Joseph B. Wirthlin

Monday, July 5, 2010

Daily Thought -- July 5, 2010

“When you were confirmed a member of the Church, you received the right to the companionship of the Holy Ghost. He can help you make good choices. When challenged or tempted, you do not need to feel alone. Remember that prayer is the passport to spiritual power.”

Thomas S. Monson, “Preparation Brings Blessings,” Ensign, May 2010, 66

Sunday, July 4, 2010

Daily Thought -- July 4, 2010

"Freedom of choice is the freedom to obey or disobey existing laws—not the freedom to alter their consequences."

-D. Todd Christofferson

Saturday, July 3, 2010

Daily Thought -- July 3, 2010

“Patience is not passive resignation, nor is it failing to act because of our fears. Patience means active waiting and enduring. It means staying with something and doing all that we can—working, hoping, and exercising faith; bearing hardship with fortitude, even when the desires of our hearts are delayed. Patience is not simply enduring; it is enduring well!”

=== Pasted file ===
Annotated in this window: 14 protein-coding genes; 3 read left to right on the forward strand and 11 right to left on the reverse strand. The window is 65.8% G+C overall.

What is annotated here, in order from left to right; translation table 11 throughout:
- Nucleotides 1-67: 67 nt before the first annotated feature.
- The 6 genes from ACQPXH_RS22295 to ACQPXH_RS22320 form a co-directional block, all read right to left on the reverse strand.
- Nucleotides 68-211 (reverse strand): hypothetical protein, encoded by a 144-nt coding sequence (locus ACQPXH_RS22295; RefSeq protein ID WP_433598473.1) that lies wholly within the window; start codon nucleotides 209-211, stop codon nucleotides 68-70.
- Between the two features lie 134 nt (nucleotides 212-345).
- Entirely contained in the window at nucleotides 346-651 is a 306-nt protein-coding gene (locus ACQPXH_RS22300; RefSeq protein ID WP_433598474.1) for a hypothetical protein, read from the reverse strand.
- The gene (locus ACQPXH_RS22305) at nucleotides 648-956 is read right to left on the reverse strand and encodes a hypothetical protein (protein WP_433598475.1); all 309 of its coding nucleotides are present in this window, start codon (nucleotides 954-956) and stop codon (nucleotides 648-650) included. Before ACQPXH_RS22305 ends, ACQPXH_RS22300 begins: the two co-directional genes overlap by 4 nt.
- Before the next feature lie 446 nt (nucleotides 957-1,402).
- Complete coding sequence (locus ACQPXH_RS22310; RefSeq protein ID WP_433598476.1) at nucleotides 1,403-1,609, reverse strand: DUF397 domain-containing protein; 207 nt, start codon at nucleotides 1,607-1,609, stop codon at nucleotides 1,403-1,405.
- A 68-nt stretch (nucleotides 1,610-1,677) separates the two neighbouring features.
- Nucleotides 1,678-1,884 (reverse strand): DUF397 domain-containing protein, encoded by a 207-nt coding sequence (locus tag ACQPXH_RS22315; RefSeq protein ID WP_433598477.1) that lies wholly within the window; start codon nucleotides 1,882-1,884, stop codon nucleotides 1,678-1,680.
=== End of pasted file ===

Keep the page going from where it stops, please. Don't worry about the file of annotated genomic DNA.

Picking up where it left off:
Dieter F. Uchtdorf, “Continue in Patience,” Ensign, May 2010, 57

Friday, July 2, 2010

Daily Thought -- July 2, 2010

“Keep the commandments of God. If you have sinned, the sooner you begin to make your way back, the sooner you will find the sweet peace and joy that come with the miracle of forgiveness. Happiness comes from living the way the Lord wants you to live and from service to God and others.”

Thomas S. Monson, “Preparation Brings Blessings,” Ensign, May 2010, 66-67

Thursday, July 1, 2010

Daily Thought -- July 1, 2010

“All you have to do is trust your Heavenly Father. Trust Him enough to follow His plan.”

Dieter F. Uchtdorf, “Your Happily Ever After,” Ensign, May 2010, 127